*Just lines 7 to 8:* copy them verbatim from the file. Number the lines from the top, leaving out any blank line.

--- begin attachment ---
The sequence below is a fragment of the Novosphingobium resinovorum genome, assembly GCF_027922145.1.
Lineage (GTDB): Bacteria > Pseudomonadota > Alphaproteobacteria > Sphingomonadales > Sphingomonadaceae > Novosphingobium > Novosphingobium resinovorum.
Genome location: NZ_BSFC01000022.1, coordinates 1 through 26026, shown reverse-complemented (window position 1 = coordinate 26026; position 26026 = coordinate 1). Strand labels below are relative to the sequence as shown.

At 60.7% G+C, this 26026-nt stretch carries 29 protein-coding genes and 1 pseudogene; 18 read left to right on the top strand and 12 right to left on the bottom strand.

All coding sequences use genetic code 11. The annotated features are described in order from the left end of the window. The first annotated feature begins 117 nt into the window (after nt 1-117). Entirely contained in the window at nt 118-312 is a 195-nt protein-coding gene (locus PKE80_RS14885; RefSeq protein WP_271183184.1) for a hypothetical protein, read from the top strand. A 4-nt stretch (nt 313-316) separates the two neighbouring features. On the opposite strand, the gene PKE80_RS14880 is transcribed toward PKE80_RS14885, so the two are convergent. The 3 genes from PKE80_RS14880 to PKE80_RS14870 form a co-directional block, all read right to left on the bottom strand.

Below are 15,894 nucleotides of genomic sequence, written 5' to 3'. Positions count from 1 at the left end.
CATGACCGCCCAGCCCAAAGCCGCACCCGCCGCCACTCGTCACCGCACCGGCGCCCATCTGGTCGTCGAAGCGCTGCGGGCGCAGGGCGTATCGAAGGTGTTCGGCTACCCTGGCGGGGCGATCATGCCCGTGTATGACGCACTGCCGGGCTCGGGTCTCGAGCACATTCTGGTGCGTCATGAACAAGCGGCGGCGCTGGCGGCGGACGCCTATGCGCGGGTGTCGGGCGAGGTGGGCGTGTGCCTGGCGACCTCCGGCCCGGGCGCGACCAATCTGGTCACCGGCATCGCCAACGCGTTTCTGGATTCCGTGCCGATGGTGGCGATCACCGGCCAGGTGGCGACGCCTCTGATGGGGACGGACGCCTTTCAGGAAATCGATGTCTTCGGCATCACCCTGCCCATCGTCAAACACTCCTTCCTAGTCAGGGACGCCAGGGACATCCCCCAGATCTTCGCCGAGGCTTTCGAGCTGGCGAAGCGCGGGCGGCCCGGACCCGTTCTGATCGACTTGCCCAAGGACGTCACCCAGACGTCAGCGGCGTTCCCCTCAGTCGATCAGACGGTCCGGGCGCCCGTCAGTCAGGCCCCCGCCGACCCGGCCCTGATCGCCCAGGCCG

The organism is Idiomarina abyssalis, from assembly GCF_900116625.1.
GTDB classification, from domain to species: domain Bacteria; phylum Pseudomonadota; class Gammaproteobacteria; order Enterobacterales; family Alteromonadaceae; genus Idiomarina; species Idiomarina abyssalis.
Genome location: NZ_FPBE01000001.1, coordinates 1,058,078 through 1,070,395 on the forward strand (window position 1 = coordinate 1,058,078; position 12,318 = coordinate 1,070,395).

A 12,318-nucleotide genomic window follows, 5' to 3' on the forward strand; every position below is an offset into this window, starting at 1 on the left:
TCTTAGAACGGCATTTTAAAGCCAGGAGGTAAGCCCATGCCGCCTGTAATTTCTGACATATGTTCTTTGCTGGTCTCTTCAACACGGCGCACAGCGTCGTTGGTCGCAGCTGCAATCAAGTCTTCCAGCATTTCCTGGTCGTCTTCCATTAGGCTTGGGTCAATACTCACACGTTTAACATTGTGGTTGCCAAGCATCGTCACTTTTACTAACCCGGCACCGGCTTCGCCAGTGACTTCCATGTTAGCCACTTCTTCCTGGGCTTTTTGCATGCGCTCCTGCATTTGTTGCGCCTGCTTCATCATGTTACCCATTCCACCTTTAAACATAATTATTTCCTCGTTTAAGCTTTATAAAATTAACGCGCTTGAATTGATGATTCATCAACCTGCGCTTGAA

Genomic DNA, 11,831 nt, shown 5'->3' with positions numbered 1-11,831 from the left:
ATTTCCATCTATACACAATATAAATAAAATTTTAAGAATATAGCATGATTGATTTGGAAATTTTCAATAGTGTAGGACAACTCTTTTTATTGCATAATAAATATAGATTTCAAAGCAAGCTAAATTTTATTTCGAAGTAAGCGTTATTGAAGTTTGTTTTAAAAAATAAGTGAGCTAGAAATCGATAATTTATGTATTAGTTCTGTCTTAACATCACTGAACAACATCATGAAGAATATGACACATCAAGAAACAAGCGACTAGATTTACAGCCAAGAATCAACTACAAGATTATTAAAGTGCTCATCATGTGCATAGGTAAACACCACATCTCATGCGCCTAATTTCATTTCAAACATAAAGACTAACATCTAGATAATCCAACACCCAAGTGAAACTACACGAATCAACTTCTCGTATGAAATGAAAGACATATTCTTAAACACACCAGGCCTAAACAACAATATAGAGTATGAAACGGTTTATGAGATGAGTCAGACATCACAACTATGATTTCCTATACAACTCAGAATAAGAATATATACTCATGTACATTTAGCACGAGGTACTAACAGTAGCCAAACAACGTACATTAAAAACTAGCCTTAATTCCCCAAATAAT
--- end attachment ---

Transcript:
CATGACCGCCCAGCCCAAAGCCGCACCCGCCGCCACTCGTCACCGCACCGGCGCCCATCTGGTCGTCGAAGCGCTGCGGGCGCAGGGCGTATCGAAGGTGTTCGGCTACCCTGGCGGGGCGATCATGCCCGTGTATGACGCACTGCCGGGCTCGGGTCTCGAGCACATTCTGGTGCGTCATGAACAAGCGGCGGCGCTGGCGGCGGACGCCTATGCGCGGGTGTCGGGCGAGGTGGGCGTGTGCCTGGCGACCTCCGGCCCGGGCGCGACCAATCTGGTCACCGGCATCGCCAACGCGTTTCTGGATTCCGTGCCGATGGTGGCGATCACCGGCCAGGTGGCGACGCCTCTGATGGGGACGGACGCCTTTCAGGAAATCGATGTCTTCGGCATCACCCTGCCCATCGTCAAACACTCCTTCCTAGTCAGGGACGCCAGGGACATCCCCCAGATCTTCGCCGAGGCTTTCGAGCTGGCGAAGCGCGGGCGGCCCGGACCCGTTCTGATCGACTTGCCCAAGGACGTCACCCAGACGTCAGCGGCGTTCCCCTCAGTCGATCAGACGGTCCGGGCGCCCGTCAGTCAGGCCCCCGCCGACCCGGCCCTGATCGCCCAGGCCG

The organism is Idiomarina abyssalis, from assembly GCF_900116625.1.